The filing also points out that if Apple is forced to weaken its own encryption, real criminals will just seek out other encryption tools. It quotes FBI Director James Comey, who said at a recent Congressional hearing, “Encryption will always be available to bad actors.” At the same hearing, the filing notes, Professor Susan Landau agreed that the order “would weaken us but not change [the availability of strong encryption] for the bad guys.”
Apple also rejects the government’s insistence that this GovtOS could be made, tested, used once, and destroyed without ever getting out. The filing quotes cybersecurity experts both in and out of the government as saying that simply isn’t true, that hackers are always looking to exploit these kinds of weaknesses. One footnote even cites the Mac ransomware attack from just last week, in which malicous software was even cryptographically signed to trick Macs into thinking it was legit.
There’s no limiting principle
Good laws come with limits. In its earlier motion to dismiss the court order, Apple complained that the All Writs Act, since it’s designed to fill in the gaps between statutes, doesn’t have that limiting principle. So if the government is allowed to use the All Writs Act to compel Apple to write a new, crackable version of iOS, this could be precedent for even more alarming scenarios. A drug company be compelled to make lethal injection drugs against its wishes, for example, or Apple could be compelled to make a version of iOS that would allow the government to track a single phone’s location or use it to eavesdrop. If the All Writs Act really is a magic wand, let’s see what it can do, right?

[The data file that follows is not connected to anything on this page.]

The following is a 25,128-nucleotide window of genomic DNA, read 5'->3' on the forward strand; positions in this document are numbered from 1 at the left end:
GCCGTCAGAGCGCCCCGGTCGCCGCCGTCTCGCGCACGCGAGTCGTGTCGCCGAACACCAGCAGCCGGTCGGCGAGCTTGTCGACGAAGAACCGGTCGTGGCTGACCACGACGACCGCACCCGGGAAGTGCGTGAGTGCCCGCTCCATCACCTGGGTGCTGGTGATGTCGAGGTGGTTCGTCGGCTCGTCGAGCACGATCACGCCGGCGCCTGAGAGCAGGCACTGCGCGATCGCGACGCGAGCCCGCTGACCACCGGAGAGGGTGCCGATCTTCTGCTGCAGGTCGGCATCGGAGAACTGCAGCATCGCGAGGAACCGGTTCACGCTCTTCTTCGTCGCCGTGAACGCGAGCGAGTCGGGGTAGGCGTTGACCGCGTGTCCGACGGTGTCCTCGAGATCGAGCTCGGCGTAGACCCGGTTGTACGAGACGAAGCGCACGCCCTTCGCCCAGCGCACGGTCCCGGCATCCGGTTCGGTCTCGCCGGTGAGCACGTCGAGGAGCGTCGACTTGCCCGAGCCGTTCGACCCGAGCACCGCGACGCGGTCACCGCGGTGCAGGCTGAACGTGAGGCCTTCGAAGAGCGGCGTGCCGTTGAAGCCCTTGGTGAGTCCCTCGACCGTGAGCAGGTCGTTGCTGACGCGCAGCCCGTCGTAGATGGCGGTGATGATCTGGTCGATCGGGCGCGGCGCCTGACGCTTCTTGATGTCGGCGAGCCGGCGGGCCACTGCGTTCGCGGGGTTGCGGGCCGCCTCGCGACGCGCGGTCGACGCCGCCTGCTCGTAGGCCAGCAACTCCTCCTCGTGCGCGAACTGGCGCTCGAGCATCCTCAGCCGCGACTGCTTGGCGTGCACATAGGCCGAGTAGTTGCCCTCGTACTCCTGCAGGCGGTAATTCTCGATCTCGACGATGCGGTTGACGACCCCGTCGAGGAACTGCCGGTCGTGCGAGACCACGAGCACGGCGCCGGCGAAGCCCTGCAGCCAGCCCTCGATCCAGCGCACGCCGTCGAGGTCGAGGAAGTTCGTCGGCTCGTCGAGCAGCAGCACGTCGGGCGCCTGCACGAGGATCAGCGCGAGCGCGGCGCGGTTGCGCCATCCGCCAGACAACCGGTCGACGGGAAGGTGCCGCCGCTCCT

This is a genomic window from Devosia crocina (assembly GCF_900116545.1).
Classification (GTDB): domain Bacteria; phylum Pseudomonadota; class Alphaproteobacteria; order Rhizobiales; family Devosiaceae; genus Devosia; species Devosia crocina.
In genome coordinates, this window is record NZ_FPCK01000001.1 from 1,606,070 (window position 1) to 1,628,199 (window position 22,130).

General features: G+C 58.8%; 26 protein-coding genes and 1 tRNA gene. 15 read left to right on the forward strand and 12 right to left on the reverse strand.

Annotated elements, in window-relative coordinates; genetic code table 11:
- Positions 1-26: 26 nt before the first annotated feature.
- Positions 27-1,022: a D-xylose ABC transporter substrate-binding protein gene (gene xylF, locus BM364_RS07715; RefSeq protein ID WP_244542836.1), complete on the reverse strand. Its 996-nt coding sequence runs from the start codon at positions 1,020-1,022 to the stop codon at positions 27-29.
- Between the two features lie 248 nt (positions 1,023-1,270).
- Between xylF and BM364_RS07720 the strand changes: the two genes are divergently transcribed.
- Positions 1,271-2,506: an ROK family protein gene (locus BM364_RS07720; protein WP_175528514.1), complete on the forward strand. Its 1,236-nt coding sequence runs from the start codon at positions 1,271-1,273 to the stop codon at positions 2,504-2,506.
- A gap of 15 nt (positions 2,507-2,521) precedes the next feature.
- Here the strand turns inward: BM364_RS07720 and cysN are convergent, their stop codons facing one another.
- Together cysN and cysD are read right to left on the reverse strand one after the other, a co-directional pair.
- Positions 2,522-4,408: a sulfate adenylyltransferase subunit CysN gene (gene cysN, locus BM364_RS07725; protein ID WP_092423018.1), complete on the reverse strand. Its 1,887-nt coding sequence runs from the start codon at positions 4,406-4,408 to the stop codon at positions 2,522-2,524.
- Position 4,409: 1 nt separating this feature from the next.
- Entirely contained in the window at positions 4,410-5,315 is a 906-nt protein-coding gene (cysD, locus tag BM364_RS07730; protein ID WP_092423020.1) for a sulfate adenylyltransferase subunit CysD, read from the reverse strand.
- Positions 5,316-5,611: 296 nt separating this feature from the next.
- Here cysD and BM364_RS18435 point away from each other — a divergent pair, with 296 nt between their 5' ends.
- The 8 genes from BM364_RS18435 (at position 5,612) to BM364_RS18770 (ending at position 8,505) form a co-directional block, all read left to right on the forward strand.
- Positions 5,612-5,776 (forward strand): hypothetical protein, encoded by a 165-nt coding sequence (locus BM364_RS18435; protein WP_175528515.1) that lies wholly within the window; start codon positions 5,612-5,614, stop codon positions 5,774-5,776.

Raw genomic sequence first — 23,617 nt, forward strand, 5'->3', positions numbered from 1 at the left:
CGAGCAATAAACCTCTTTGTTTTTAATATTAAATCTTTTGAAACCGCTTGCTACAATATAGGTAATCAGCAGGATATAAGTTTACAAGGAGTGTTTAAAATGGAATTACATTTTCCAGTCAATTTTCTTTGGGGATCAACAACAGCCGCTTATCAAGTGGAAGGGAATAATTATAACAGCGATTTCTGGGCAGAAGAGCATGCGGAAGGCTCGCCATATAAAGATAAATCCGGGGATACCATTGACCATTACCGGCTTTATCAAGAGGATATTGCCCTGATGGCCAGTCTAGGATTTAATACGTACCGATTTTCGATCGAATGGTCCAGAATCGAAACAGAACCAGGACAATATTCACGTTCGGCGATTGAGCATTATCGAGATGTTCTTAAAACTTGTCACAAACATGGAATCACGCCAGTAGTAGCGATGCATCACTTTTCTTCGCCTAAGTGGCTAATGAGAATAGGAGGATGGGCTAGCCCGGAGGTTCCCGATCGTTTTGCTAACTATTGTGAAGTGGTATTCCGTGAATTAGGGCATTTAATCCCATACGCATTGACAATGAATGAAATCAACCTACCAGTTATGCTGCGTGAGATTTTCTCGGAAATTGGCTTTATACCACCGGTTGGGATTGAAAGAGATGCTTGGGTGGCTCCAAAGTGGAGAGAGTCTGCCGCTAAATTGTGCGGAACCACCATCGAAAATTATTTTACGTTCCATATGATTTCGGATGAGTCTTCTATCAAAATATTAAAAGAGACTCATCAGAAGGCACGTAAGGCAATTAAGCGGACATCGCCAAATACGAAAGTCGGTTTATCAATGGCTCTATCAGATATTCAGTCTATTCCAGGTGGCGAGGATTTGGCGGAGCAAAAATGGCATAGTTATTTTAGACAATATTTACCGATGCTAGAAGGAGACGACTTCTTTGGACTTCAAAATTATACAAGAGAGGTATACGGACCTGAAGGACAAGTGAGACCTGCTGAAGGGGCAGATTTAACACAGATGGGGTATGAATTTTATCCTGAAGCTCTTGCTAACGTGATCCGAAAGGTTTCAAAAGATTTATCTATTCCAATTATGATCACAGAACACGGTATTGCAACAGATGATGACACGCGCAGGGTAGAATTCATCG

In this new filing, Apple notes that in the DOJ’s last brief, it didn’t touch Apple’s hypotheticals with a 10-foot legal pole. “Indeed, it is telling that the government fails even to confront the hypotheticals posed to it (e.g. compelling a pharmaceutical company to manufacture lethal injection drugs), or explain how there is any conceivable daylight between GovtOS today, and LocationTrackingOS or EavesdropOS tomorrow.”
(In fact, that isn’t purely hypothetical—one of Apple’s footnotes cites a Texas case in which courts wouldn’t allow the government to hack a vehicle’s OnStar system to take photos and report its location. “The government is adept at devising new surveillance techniques,” Apple notes dryly, with so leave us out of it, please left unsaid.)
The All Writs Act can’t circumvent CALEA
CALEA, or the Communication Assistance for Law Enforcement Act, was passed in 1994 to require telecom carriers to assist the government with some wiretapping and surveillance. Since then, it’s been expanded to cover Internet and VoIP traffic as well. Apple’s brief reads:
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